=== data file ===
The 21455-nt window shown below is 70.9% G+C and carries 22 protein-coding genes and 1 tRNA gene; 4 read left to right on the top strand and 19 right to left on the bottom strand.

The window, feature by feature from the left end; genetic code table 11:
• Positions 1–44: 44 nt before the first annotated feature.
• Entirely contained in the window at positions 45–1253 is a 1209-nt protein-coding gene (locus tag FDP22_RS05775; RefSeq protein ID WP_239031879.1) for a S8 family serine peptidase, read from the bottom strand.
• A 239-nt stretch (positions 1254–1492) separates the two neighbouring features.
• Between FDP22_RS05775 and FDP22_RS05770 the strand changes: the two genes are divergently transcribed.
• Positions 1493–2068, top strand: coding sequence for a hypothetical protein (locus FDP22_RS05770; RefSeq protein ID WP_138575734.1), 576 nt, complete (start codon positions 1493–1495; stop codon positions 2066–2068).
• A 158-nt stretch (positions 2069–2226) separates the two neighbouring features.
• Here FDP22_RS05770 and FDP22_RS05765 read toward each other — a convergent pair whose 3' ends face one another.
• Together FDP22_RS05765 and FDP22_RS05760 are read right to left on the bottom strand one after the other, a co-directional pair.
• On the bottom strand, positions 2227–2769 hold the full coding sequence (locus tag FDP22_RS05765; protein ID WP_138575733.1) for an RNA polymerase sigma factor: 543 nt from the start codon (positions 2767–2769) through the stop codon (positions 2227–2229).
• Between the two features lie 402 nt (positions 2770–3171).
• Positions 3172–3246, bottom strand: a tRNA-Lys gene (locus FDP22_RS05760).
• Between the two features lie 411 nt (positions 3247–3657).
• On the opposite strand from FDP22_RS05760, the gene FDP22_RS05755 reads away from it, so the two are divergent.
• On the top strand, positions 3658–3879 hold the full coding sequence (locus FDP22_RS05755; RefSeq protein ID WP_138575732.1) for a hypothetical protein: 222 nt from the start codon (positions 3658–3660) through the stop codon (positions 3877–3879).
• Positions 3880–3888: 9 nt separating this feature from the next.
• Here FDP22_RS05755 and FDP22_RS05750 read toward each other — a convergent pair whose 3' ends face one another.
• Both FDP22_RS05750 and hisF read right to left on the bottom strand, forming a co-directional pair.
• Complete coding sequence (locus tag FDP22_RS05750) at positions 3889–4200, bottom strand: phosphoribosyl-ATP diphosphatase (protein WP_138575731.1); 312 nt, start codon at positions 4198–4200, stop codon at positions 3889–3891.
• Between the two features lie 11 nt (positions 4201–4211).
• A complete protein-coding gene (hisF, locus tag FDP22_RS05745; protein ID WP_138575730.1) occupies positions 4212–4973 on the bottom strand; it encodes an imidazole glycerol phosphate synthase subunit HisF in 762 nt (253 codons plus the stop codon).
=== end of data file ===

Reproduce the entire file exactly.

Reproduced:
The 21455-nt window shown below is 70.9% G+C and carries 22 protein-coding genes and 1 tRNA gene; 4 read left to right on the top strand and 19 right to left on the bottom strand.

The window, feature by feature from the left end; genetic code table 11:
• Positions 1–44: 44 nt before the first annotated feature.
• Entirely contained in the window at positions 45–1253 is a 1209-nt protein-coding gene (locus tag FDP22_RS05775; RefSeq protein ID WP_239031879.1) for a S8 family serine peptidase, read from the bottom strand.
• A 239-nt stretch (positions 1254–1492) separates the two neighbouring features.
• Between FDP22_RS05775 and FDP22_RS05770 the strand changes: the two genes are divergently transcribed.
• Positions 1493–2068, top strand: coding sequence for a hypothetical protein (locus FDP22_RS05770; RefSeq protein ID WP_138575734.1), 576 nt, complete (start codon positions 1493–1495; stop codon positions 2066–2068).
• A 158-nt stretch (positions 2069–2226) separates the two neighbouring features.
• Here FDP22_RS05770 and FDP22_RS05765 read toward each other — a convergent pair whose 3' ends face one another.
• Together FDP22_RS05765 and FDP22_RS05760 are read right to left on the bottom strand one after the other, a co-directional pair.
• On the bottom strand, positions 2227–2769 hold the full coding sequence (locus tag FDP22_RS05765; protein ID WP_138575733.1) for an RNA polymerase sigma factor: 543 nt from the start codon (positions 2767–2769) through the stop codon (positions 2227–2229).
• Between the two features lie 402 nt (positions 2770–3171).
• Positions 3172–3246, bottom strand: a tRNA-Lys gene (locus FDP22_RS05760).
• Between the two features lie 411 nt (positions 3247–3657).
• On the opposite strand from FDP22_RS05760, the gene FDP22_RS05755 reads away from it, so the two are divergent.
• On the top strand, positions 3658–3879 hold the full coding sequence (locus FDP22_RS05755; RefSeq protein ID WP_138575732.1) for a hypothetical protein: 222 nt from the start codon (positions 3658–3660) through the stop codon (positions 3877–3879).
• Positions 3880–3888: 9 nt separating this feature from the next.
• Here FDP22_RS05755 and FDP22_RS05750 read toward each other — a convergent pair whose 3' ends face one another.
• Both FDP22_RS05750 and hisF read right to left on the bottom strand, forming a co-directional pair.
• Complete coding sequence (locus tag FDP22_RS05750) at positions 3889–4200, bottom strand: phosphoribosyl-ATP diphosphatase (protein WP_138575731.1); 312 nt, start codon at positions 4198–4200, stop codon at positions 3889–3891.
• Between the two features lie 11 nt (positions 4201–4211).
• A complete protein-coding gene (hisF, locus tag FDP22_RS05745; protein ID WP_138575730.1) occupies positions 4212–4973 on the bottom strand; it encodes an imidazole glycerol phosphate synthase subunit HisF in 762 nt (253 codons plus the stop codon).